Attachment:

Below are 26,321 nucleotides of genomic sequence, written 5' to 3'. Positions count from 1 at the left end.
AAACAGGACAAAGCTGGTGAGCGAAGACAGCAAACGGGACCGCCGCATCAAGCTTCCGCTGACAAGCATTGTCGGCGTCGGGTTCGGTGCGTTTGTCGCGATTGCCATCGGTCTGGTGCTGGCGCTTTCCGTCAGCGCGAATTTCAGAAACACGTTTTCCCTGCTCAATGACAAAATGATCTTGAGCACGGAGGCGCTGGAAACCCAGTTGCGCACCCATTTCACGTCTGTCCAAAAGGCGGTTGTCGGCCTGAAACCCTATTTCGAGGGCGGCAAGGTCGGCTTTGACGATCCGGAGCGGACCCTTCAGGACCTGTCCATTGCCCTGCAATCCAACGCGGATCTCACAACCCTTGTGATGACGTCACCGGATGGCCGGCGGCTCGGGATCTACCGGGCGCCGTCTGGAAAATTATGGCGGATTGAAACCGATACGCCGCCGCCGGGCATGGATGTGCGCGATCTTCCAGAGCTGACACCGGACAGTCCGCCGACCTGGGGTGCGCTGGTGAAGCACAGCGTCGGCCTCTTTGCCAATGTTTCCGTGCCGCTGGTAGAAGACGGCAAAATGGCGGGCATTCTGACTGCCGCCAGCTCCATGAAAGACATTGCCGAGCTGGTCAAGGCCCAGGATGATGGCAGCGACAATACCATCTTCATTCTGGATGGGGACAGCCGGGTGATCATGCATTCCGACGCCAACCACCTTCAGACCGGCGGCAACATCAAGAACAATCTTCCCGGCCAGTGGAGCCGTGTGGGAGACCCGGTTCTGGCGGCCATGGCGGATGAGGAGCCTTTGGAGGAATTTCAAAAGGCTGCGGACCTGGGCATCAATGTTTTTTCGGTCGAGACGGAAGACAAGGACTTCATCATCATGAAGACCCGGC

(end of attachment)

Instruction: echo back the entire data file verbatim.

Below are 26,321 nucleotides of genomic sequence, written 5' to 3'. Positions count from 1 at the left end.
AAACAGGACAAAGCTGGTGAGCGAAGACAGCAAACGGGACCGCCGCATCAAGCTTCCGCTGACAAGCATTGTCGGCGTCGGGTTCGGTGCGTTTGTCGCGATTGCCATCGGTCTGGTGCTGGCGCTTTCCGTCAGCGCGAATTTCAGAAACACGTTTTCCCTGCTCAATGACAAAATGATCTTGAGCACGGAGGCGCTGGAAACCCAGTTGCGCACCCATTTCACGTCTGTCCAAAAGGCGGTTGTCGGCCTGAAACCCTATTTCGAGGGCGGCAAGGTCGGCTTTGACGATCCGGAGCGGACCCTTCAGGACCTGTCCATTGCCCTGCAATCCAACGCGGATCTCACAACCCTTGTGATGACGTCACCGGATGGCCGGCGGCTCGGGATCTACCGGGCGCCGTCTGGAAAATTATGGCGGATTGAAACCGATACGCCGCCGCCGGGCATGGATGTGCGCGATCTTCCAGAGCTGACACCGGACAGTCCGCCGACCTGGGGTGCGCTGGTGAAGCACAGCGTCGGCCTCTTTGCCAATGTTTCCGTGCCGCTGGTAGAAGACGGCAAAATGGCGGGCATTCTGACTGCCGCCAGCTCCATGAAAGACATTGCCGAGCTGGTCAAGGCCCAGGATGATGGCAGCGACAATACCATCTTCATTCTGGATGGGGACAGCCGGGTGATCATGCATTCCGACGCCAACCACCTTCAGACCGGCGGCAACATCAAGAACAATCTTCCCGGCCAGTGGAGCCGTGTGGGAGACCCGGTTCTGGCGGCCATGGCGGATGAGGAGCCTTTGGAGGAATTTCAAAAGGCTGCGGACCTGGGCATCAATGTTTTTTCGGTCGAGACGGAAGACAAGGACTTCATCATCATGAAGACCCGGC